The aluminum-domed Crosby Observatory atop Orlando Science Center houses Florida's largest publicly accessible refractor telescope. This one-of-a-kind custom-built telescope, along with several smaller scopes, are available at selected times for solar and night sky viewing.
Peer through the powerful, 10-inch lens of the refractor telescope to view the planets, the four moons of Jupiter, the rings of Saturn and deep sky objects such as galaxies, nebulas and double stars.
All activities and events in the Crosby Observatory
are weather permitting only.
September 7, 2013 - May 3, 2014
First Saturday of every month, 3:00 - 5:00 p.m.
Safely gaze upon the closest star to our home planet - the Sun. Our astronomers take aim at the sun to reveal the secrets hidden behind its glare. Take a peek at the Sun’s surface to see what kind of day the sun is having. Sometimes the surface is placid and serene but more often than not, it is boiling with sunspots and solar flares.
November 16, 2013 - February 21, 2014
Fridays & Saturdays, First & Third Weekends of the Month, 5:00 - 9:00 p.m.
Join our astronomers in the Crosby Observatory for a night full of wonder. Enjoy views of the celestial objects while you take in the glittering Orlando skyline. Our telescopes will expand your horizons to places like Jupiter, Mars and Venus and beyond.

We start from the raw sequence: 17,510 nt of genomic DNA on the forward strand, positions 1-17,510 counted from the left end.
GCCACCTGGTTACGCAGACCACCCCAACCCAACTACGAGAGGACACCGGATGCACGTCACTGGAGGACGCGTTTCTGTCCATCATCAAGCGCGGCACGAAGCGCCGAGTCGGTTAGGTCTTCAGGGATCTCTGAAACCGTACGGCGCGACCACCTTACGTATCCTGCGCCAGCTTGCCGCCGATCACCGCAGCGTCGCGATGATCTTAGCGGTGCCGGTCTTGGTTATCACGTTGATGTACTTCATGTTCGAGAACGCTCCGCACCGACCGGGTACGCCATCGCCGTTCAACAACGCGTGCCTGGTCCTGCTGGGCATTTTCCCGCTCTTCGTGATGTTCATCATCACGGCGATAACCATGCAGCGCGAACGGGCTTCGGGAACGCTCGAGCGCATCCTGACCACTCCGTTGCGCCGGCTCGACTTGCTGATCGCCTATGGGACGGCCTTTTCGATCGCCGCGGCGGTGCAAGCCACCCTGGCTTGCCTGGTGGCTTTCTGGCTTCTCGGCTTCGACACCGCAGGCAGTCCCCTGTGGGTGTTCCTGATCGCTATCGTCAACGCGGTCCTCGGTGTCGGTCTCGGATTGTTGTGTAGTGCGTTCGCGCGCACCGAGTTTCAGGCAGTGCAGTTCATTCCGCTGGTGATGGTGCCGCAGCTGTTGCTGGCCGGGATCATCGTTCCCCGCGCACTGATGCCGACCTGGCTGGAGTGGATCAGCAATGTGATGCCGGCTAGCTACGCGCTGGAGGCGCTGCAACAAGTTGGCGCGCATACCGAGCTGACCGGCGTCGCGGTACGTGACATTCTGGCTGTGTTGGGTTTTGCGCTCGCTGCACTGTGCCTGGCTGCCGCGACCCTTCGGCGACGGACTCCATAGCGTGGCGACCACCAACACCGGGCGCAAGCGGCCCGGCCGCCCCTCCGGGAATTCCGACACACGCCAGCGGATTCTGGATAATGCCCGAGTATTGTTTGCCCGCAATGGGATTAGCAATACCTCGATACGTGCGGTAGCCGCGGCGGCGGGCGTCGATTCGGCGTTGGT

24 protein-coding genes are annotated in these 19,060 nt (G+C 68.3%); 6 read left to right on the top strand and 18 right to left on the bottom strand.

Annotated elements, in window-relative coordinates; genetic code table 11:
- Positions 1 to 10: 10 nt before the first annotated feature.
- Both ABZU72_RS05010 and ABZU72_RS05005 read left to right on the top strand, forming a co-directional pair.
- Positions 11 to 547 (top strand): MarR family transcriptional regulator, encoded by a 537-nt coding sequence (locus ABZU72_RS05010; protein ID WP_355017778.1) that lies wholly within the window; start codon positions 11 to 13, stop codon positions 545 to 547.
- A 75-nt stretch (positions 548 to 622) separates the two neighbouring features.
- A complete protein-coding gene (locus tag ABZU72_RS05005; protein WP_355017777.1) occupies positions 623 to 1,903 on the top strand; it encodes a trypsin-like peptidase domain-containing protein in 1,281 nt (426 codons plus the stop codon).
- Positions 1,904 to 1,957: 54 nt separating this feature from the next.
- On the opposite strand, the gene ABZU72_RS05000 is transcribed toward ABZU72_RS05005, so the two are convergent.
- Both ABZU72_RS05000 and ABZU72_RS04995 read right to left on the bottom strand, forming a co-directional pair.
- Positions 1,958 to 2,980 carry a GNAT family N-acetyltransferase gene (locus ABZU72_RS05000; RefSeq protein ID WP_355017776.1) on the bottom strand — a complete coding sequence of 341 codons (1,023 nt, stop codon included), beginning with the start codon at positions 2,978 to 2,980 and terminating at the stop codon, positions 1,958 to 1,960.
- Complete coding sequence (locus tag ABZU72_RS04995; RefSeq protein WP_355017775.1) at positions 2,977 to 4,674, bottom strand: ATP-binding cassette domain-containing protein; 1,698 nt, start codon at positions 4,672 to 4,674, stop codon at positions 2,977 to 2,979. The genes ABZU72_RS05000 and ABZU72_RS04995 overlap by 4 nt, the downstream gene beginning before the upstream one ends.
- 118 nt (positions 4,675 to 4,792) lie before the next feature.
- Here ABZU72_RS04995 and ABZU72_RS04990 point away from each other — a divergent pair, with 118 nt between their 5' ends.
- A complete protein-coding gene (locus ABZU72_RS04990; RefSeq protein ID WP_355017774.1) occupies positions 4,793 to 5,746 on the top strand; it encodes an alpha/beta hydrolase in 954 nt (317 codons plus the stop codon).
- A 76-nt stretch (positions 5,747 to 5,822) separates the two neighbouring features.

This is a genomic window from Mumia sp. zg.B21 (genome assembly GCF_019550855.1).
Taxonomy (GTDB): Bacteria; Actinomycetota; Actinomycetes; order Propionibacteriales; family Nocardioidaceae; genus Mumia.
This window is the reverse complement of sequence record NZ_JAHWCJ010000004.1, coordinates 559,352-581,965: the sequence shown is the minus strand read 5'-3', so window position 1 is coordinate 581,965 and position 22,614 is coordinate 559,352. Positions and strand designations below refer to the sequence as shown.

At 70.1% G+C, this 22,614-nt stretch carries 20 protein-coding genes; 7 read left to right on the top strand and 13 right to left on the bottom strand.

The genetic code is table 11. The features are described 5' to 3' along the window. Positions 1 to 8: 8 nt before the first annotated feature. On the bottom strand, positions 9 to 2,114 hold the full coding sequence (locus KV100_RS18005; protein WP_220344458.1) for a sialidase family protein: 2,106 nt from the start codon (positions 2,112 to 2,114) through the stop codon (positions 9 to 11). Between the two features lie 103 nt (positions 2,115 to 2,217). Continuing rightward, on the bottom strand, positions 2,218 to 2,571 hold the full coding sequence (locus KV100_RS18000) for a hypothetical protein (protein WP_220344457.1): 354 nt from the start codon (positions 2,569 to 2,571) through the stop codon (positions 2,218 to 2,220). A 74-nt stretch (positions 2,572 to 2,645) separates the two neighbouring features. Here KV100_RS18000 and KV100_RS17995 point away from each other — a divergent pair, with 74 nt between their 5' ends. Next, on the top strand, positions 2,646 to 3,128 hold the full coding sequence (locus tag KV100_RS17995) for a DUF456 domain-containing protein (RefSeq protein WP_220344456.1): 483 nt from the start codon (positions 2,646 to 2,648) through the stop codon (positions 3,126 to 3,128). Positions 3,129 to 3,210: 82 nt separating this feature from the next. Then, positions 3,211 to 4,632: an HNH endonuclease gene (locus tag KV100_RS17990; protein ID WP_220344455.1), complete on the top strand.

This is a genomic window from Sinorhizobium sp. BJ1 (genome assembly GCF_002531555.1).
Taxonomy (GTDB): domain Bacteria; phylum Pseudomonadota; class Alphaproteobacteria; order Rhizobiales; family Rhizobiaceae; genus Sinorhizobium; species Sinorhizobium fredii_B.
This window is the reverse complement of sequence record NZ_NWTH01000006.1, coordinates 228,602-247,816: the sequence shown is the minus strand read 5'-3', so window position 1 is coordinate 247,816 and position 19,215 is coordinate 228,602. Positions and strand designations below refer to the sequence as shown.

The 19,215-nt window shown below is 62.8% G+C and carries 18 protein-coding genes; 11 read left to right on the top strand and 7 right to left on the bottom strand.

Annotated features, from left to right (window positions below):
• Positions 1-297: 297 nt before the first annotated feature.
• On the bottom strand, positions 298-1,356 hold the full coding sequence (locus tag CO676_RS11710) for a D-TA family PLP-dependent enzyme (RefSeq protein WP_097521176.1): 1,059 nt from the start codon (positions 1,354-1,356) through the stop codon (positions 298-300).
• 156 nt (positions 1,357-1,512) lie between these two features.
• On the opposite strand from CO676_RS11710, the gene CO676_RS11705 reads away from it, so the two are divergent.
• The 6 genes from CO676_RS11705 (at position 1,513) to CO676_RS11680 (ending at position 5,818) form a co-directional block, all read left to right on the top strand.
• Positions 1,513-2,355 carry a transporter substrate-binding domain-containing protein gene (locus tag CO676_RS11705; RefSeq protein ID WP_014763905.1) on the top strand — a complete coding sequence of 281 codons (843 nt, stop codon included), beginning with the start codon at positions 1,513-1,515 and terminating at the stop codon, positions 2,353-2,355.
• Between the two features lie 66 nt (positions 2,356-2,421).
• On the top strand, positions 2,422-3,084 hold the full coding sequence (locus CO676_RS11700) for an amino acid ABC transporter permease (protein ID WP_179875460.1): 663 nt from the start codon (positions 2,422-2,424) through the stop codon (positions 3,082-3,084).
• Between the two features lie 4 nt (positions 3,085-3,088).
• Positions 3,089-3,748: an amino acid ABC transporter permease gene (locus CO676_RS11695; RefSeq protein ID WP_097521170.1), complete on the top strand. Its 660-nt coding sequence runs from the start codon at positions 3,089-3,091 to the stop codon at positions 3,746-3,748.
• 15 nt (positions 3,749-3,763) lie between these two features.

Science Night Live
Seasonal Event: Please Check Events Calendar
An “adult swim” of the science variety, the event features everything great about the Science Center. Experience all four floors of exhibits, films and hands-on programming aimed specifically for grown-ups, while enjoying adult food and beverages available for purchase. Must be 21 and older.
10 March 2014
Posted in Crosby Observatory
Orlando Science Center participated in the 11th Annual Dark Sky Festival in Harmony, Fla. on February 28 and March 1. The Dark Sky Festival at Harmony invites the community to share their love for astronomy and stress the importance of protecting dark skies.
Science Center staff showcased experiments and demonstrations using liquid nitrogen, heat and light throughout the night. They also brought along the "Digital Planet" device — a miniature version of the Science on a Sphere — and science interpreters performed the "Kaboom" show in front of a live audience earlier on in the evening.